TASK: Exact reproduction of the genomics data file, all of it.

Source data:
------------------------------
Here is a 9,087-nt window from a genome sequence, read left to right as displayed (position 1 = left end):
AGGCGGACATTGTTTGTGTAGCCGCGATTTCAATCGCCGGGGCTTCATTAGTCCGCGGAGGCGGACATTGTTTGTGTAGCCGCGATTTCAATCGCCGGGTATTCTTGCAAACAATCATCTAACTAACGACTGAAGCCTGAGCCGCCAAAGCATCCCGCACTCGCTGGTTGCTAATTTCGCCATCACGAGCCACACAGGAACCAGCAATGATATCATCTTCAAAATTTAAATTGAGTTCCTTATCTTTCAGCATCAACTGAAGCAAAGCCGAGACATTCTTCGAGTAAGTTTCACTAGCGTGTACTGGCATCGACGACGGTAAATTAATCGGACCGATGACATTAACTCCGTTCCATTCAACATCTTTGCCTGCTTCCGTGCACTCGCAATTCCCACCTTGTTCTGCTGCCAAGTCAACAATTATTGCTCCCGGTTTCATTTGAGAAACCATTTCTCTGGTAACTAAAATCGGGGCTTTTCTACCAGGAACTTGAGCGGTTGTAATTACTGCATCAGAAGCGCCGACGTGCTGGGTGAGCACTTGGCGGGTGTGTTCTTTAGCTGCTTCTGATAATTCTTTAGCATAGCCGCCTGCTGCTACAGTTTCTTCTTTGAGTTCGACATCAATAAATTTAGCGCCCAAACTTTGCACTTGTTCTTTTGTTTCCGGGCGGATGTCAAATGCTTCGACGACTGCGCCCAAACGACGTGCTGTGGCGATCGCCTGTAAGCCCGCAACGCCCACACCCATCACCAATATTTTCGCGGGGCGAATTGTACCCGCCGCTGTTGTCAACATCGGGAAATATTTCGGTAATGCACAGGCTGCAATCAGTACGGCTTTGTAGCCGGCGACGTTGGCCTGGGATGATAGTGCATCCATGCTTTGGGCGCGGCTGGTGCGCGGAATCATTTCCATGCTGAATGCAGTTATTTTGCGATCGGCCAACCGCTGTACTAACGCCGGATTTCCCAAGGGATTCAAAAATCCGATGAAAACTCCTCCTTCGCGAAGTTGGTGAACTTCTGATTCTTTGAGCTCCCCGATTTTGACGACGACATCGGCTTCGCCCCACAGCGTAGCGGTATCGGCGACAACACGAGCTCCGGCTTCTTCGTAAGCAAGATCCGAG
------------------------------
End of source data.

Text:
Here is a 9,087-nt window from a genome sequence, read left to right as displayed (position 1 = left end):
AGGCGGACATTGTTTGTGTAGCCGCGATTTCAATCGCCGGGGCTTCATTAGTCCGCGGAGGCGGACATTGTTTGTGTAGCCGCGATTTCAATCGCCGGGTATTCTTGCAAACAATCATCTAACTAACGACTGAAGCCTGAGCCGCCAAAGCATCCCGCACTCGCTGGTTGCTAATTTCGCCATCACGAGCCACACAGGAACCAGCAATGATATCATCTTCAAAATTTAAATTGAGTTCCTTATCTTTCAGCATCAACTGAAGCAAAGCCGAGACATTCTTCGAGTAAGTTTCACTAGCGTGTACTGGCATCGACGACGGTAAATTAATCGGACCGATGACATTAACTCCGTTCCATTCAACATCTTTGCCTGCTTCCGTGCACTCGCAATTCCCACCTTGTTCTGCTGCCAAGTCAACAATTATTGCTCCCGGTTTCATTTGAGAAACCATTTCTCTGGTAACTAAAATCGGGGCTTTTCTACCAGGAACTTGAGCGGTTGTAATTACTGCATCAGAAGCGCCGACGTGCTGGGTGAGCACTTGGCGGGTGTGTTCTTTAGCTGCTTCTGATAATTCTTTAGCATAGCCGCCTGCTGCTACAGTTTCTTCTTTGAGTTCGACATCAATAAATTTAGCGCCCAAACTTTGCACTTGTTCTTTTGTTTCCGGGCGGATGTCAAATGCTTCGACGACTGCGCCCAAACGACGTGCTGTGGCGATCGCCTGTAAGCCCGCAACGCCCACACCCATCACCAATATTTTCGCGGGGCGAATTGTACCCGCCGCTGTTGTCAACATCGGGAAATATTTCGGTAATGCACAGGCTGCAATCAGTACGGCTTTGTAGCCGGCGACGTTGGCCTGGGATGATAGTGCATCCATGCTTTGGGCGCGGCTGGTGCGCGGAATCATTTCCATGCTGAATGCAGTTATTTTGCGATCGGCCAACCGCTGTACTAACGCCGGATTTCCCAAGGGATTCAAAAATCCGATGAAAACTCCTCCTTCGCGAAGTTGGTGAACTTCTGATTCTTTGAGCTCCCCGATTTTGACGACGACATCGGCTTCGCCCCACAGCGTAGCGGTATCGGCGACAACACGAGCTCCGGCTTCTTCGTAAGCAAGATCCGAG